Then why do our pants feel tighter after re-emerging from lockdown?
The global closure of restaurants, sports arenas and cinemas means sugar demand will drop this season for the first time in four decades. Drink and confectionery sales at giants including Coca-Cola Co. and Nestle
“If you go to the cinema you would probably quite happily have a liter or maybe more of soda while you watch the film, whereas we just don’t think people would drink a whole liter of soda while watching Netflix,” said Ben Seed, an analyst at supply chain services company Czarnikow in London.
The sugar industry has already been experiencing a slow-down before the pandemic, as global trends shifted towards healthier food consumption, and soda brands focused on launching “sugar free” or “diet” options.
In the first three weeks of April alone, Coca-Cola’s volumes slid about 25%, and the company said the pandemic’s effect will also impact Q2 earnings. PepsiCo expects Q2 revenue to fall as well.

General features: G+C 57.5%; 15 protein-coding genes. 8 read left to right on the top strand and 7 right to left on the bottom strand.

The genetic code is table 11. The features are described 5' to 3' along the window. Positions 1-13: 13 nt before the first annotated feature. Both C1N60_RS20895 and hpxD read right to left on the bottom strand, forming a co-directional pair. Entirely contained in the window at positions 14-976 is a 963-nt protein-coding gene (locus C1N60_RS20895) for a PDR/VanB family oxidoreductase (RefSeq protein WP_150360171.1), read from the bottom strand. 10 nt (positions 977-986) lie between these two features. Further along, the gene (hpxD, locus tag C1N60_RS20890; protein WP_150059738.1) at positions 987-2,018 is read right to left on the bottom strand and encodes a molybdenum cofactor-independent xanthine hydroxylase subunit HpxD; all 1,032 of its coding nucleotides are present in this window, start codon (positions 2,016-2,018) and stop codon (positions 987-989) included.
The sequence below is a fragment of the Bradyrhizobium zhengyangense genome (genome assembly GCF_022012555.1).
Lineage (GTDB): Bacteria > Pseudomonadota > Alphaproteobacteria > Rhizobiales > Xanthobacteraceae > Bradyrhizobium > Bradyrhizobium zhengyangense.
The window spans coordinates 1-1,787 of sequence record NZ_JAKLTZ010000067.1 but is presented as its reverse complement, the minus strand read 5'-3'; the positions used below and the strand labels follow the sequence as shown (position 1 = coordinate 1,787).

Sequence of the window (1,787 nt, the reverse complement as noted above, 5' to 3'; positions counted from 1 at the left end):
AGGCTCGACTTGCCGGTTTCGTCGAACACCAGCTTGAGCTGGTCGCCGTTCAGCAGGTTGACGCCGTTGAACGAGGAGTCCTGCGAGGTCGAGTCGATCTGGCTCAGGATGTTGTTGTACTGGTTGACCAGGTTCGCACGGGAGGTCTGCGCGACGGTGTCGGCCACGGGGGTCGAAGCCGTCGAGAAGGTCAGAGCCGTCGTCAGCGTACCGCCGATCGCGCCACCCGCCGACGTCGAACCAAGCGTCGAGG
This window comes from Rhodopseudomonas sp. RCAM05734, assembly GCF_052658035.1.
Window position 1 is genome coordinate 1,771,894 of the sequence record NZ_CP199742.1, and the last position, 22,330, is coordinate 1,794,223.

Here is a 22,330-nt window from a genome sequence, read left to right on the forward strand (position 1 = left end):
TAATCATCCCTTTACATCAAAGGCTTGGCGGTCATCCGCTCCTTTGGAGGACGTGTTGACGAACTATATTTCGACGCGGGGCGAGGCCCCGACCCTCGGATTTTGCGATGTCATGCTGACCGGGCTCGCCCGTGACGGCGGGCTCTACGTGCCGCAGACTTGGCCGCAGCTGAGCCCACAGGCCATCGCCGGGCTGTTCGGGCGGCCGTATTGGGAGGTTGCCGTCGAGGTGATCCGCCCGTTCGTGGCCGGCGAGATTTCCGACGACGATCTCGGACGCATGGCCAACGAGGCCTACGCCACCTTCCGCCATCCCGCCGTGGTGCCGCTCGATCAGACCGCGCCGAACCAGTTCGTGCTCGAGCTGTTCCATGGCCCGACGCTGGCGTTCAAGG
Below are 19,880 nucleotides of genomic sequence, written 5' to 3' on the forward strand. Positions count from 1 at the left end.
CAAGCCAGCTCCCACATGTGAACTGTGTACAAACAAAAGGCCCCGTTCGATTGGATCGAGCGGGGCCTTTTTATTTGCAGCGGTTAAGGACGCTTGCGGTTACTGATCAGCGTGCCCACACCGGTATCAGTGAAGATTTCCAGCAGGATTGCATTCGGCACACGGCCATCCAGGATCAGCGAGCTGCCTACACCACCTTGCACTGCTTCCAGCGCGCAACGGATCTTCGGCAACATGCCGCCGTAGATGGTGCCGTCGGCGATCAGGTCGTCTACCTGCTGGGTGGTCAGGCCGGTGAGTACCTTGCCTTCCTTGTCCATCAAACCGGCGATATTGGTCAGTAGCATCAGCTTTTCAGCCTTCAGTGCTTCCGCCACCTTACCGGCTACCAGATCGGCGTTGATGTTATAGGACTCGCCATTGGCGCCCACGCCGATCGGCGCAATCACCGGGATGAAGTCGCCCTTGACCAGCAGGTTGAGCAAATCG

Sugar consumption will slip 1.2% to 169.9 million tons this season, according to Czarnikow.
The International Sugar Organization said the crisis has wiped out most of 2020’s projected consumption growth.
However, companies may have to look towards Asia for more growth. Demand growth in places like Asia and Africa has outpaced the developed world in recent decades as rising populations and burgeoning middle classes spend more on treats.
For now, the focus is on how the Covid-19 crisis will hurt short-term demand.
“The bigger picture of falling sugar consumption comes from sales data of Coke and Pepsi, which is terrible,” says analysts.
Basically, changing health preferences coupled with reductions of activities like sports games, movie theatres and restaurants will mean that sugar consumption (particularly in the west).